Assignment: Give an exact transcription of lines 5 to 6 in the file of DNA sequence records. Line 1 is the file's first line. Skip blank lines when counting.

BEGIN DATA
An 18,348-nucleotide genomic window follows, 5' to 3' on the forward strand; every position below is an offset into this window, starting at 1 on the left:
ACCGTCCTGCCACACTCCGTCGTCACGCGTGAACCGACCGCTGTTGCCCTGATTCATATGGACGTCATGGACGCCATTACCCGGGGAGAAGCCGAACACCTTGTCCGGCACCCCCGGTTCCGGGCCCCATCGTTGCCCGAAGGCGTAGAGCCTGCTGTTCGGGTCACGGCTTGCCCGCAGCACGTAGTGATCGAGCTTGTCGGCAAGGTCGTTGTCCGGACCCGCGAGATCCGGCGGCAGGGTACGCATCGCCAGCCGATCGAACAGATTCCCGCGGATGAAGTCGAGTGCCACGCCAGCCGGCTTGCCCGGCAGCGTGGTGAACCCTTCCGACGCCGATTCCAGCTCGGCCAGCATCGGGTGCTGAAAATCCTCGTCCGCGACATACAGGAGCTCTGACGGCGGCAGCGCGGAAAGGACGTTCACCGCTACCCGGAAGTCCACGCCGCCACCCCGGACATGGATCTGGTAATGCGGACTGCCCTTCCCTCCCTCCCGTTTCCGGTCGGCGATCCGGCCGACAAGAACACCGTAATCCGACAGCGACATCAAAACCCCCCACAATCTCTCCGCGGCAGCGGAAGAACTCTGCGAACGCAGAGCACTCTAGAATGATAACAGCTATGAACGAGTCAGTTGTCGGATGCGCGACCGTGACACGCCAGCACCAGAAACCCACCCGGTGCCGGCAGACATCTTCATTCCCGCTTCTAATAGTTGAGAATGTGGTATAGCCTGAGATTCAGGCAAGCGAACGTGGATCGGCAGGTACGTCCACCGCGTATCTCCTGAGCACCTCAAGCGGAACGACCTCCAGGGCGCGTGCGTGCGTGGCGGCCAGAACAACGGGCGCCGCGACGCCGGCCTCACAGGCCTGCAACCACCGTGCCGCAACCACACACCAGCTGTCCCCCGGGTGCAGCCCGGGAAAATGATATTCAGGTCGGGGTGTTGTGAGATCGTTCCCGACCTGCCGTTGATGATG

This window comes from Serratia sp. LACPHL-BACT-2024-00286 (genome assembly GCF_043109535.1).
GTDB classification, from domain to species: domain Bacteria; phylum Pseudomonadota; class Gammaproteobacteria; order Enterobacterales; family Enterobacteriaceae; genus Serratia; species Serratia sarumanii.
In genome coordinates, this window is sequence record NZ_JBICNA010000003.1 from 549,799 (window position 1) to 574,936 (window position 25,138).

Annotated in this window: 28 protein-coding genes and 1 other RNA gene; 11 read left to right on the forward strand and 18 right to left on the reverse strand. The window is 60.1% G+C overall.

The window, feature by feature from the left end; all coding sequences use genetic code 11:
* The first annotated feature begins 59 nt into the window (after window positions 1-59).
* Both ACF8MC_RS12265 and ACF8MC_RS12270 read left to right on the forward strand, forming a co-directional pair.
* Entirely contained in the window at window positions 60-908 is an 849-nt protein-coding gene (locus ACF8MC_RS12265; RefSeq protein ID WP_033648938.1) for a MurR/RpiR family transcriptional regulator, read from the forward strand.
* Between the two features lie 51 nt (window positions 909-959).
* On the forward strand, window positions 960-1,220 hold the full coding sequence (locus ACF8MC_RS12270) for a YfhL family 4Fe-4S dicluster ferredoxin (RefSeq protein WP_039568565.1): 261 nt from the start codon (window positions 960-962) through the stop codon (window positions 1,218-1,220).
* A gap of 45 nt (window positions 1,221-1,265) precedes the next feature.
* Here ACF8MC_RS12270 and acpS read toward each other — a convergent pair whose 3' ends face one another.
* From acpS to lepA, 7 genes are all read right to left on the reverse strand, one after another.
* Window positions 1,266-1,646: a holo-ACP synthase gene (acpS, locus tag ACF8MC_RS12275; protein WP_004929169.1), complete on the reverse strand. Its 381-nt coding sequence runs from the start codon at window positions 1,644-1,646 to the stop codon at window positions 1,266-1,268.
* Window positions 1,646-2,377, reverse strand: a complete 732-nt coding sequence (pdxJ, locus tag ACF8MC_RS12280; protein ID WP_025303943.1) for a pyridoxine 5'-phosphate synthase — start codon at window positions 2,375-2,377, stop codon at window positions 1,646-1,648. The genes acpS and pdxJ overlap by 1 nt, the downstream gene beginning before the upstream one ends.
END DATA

In genome coordinates, this window is sequence record NZ_JBICNA010000003.1 from 549,799 (window position 1) to 574,936 (window position 25,138).

Annotated in this window: 28 protein-coding genes and 1 other RNA gene; 11 read left to right on the forward strand and 18 right to left on the reverse strand. The window is 60.1% G+C overall.